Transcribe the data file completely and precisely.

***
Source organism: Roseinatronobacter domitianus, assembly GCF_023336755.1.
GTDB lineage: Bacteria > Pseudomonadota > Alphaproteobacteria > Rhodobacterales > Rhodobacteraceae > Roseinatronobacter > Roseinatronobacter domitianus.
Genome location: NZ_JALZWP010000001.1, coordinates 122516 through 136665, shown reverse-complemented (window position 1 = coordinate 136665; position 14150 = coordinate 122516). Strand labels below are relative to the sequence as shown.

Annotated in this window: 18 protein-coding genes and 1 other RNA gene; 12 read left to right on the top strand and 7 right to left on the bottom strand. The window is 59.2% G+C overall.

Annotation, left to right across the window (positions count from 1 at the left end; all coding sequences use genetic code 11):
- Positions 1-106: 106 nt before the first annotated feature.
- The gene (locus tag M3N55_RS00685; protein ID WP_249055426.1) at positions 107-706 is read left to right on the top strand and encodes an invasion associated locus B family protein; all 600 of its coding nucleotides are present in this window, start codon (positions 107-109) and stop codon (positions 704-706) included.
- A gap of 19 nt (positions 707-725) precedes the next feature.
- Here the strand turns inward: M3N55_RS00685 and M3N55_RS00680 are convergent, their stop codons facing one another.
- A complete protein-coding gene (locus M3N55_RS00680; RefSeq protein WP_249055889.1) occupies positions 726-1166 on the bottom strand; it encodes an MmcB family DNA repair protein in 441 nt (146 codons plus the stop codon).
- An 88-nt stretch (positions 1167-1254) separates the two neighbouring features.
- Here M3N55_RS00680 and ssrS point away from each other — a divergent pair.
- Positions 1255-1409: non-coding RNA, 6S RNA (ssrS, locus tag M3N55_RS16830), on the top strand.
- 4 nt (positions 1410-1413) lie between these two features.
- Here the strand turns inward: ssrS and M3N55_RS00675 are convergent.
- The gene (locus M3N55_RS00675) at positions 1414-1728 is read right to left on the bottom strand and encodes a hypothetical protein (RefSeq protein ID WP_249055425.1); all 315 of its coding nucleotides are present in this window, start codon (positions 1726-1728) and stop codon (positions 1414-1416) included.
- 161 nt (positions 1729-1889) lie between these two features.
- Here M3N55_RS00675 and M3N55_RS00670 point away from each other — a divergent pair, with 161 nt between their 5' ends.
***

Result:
Source organism: Roseinatronobacter domitianus, assembly GCF_023336755.1.
GTDB lineage: Bacteria > Pseudomonadota > Alphaproteobacteria > Rhodobacterales > Rhodobacteraceae > Roseinatronobacter > Roseinatronobacter domitianus.
Genome location: NZ_JALZWP010000001.1, coordinates 122516 through 136665, shown reverse-complemented (window position 1 = coordinate 136665; position 14150 = coordinate 122516). Strand labels below are relative to the sequence as shown.

Annotated in this window: 18 protein-coding genes and 1 other RNA gene; 12 read left to right on the top strand and 7 right to left on the bottom strand. The window is 59.2% G+C overall.

Annotation, left to right across the window (positions count from 1 at the left end; all coding sequences use genetic code 11):
- Positions 1-106: 106 nt before the first annotated feature.
- The gene (locus tag M3N55_RS00685; protein ID WP_249055426.1) at positions 107-706 is read left to right on the top strand and encodes an invasion associated locus B family protein; all 600 of its coding nucleotides are present in this window, start codon (positions 107-109) and stop codon (positions 704-706) included.
- A gap of 19 nt (positions 707-725) precedes the next feature.
- Here the strand turns inward: M3N55_RS00685 and M3N55_RS00680 are convergent, their stop codons facing one another.
- A complete protein-coding gene (locus M3N55_RS00680; RefSeq protein WP_249055889.1) occupies positions 726-1166 on the bottom strand; it encodes an MmcB family DNA repair protein in 441 nt (146 codons plus the stop codon).
- An 88-nt stretch (positions 1167-1254) separates the two neighbouring features.
- Here M3N55_RS00680 and ssrS point away from each other — a divergent pair.
- Positions 1255-1409: non-coding RNA, 6S RNA (ssrS, locus tag M3N55_RS16830), on the top strand.
- 4 nt (positions 1410-1413) lie between these two features.
- Here the strand turns inward: ssrS and M3N55_RS00675 are convergent.
- The gene (locus M3N55_RS00675) at positions 1414-1728 is read right to left on the bottom strand and encodes a hypothetical protein (RefSeq protein ID WP_249055425.1); all 315 of its coding nucleotides are present in this window, start codon (positions 1726-1728) and stop codon (positions 1414-1416) included.
- 161 nt (positions 1729-1889) lie between these two features.
- Here M3N55_RS00675 and M3N55_RS00670 point away from each other — a divergent pair, with 161 nt between their 5' ends.